Tuesday, 3 March 2015

Claims about teen pregnancy rebutted by expert

Prof. David Paton
Top story: 

Claims about teen pregnancy rebutted by expert
Claims that falls in teenage pregnancies are the result of the previous Labour government's Teenage Pregnancy Strategy (TPS) have been rebutted. David Paton, professor of industrial economics at Nottingham University Business School, made the rebuttal following the release of official statistics which suggest that teenage pregnancy rates are at a record low. [BBC, 24 Feb] Professor Paton commented: "It is completely implausible that the TPS is behind this effect. If anything, the evidence is the opposite: for the first 8 years of the TPS there was very little change in underage conceptions. Just as the TPS was winding down and complaints were being made about cuts to teenage pregnancy services, rates started to go down significantly. The further we get from the TPS, the faster the decrease accelerates! There is little doubt that education in schools has been the key, along with demographic change and also the general shift towards less risk taking behaviour amongst teenagers (lower rates of smoking, drugs, alcohol and crime)."

Other stories:

Abortion
Embryology and stem cell treatment
Sexual ethics
General
  • Virginia eugenics victims compensated for sterilisation [BBC, 27 Feb]
  • Church in Paraguay tells UN to drop anti-life agenda [CNA, 26 Feb]

Wednesday, 25 February 2015

Amendment against sex-selective abortion defeated in Parliament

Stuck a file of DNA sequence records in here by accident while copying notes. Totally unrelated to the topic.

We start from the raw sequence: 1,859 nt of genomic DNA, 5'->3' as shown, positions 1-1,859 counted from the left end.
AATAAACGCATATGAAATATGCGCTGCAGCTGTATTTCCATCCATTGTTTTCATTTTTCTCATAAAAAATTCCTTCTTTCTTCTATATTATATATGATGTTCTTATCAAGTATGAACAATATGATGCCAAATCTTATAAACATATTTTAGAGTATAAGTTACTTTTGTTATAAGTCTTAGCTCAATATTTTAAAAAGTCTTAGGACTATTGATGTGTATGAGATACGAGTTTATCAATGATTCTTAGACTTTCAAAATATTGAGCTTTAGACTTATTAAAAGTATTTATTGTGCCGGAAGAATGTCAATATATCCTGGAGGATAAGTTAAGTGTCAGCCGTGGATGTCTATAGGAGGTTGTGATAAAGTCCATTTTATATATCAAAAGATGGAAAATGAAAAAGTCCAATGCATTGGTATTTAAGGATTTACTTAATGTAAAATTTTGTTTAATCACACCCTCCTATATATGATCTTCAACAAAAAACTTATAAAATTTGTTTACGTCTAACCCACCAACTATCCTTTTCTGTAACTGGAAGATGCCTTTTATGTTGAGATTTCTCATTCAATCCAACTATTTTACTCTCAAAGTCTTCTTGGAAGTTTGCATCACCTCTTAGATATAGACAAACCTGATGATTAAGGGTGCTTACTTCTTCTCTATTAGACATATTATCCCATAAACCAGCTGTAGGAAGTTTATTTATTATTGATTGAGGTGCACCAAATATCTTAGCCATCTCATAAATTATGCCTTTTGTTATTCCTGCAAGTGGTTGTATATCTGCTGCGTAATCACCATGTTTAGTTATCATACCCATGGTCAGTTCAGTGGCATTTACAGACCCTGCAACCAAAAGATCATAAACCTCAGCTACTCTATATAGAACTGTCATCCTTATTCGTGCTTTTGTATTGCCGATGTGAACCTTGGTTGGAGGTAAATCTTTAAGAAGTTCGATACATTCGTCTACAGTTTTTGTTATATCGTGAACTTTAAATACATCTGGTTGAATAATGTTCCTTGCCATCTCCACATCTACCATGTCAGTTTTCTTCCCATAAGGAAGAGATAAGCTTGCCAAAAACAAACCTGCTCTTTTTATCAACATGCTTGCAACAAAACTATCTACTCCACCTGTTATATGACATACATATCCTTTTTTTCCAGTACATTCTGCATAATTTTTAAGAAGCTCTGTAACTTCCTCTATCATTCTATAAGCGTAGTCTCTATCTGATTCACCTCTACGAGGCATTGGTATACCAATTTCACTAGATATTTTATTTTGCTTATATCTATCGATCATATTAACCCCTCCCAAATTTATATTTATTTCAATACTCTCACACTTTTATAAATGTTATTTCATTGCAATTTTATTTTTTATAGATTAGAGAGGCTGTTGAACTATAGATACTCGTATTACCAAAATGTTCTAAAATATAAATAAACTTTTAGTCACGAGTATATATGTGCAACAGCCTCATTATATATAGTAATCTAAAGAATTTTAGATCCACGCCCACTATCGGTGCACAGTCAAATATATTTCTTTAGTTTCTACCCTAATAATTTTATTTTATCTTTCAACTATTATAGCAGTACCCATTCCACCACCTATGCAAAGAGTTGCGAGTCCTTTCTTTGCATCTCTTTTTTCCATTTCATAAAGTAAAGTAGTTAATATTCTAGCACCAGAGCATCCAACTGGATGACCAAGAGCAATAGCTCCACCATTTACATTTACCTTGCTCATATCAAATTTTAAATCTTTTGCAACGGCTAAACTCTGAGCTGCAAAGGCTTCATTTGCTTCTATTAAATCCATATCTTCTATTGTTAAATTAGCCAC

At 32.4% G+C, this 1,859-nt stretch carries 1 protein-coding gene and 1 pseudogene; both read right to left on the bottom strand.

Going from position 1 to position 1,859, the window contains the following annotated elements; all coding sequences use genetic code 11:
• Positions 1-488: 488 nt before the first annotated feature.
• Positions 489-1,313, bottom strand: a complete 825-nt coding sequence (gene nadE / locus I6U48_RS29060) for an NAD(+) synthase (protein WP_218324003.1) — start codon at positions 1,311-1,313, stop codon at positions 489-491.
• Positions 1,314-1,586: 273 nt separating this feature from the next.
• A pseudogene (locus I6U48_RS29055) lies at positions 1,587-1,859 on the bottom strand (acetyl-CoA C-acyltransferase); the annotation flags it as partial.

Fiona Bruce MP
British MPs voted yesterday to reject an amendment put forward by Fiona Bruce MP to clarify the law regarding sex-selective abortion. The Conservative MP said that her amendment would "clarify beyond doubt in statute that sex selective abortion is illegal in UK law". The amendment was defeated by 292 votes to 201. Opponents said that the amendment might "confer personhood on the foetus". [BBC, 24 February]

House of Lords passes of three-parent embryo regulations
The House of Lords has passed regulations to allow the creation of three-parent embryos. Peers rejected a motion against the regulations by 280 votes to 48. The regulations will now become law, making the UK the first country to allow the technique. [BBC, 24 February] Paul Tully, SPUC's general secretary, said: "Legislators have been consistently misled in the past about the prospects of success and the future intentions of those who want to use the tiniest humans - human embryos - for experiments." [SPUC, 24 February]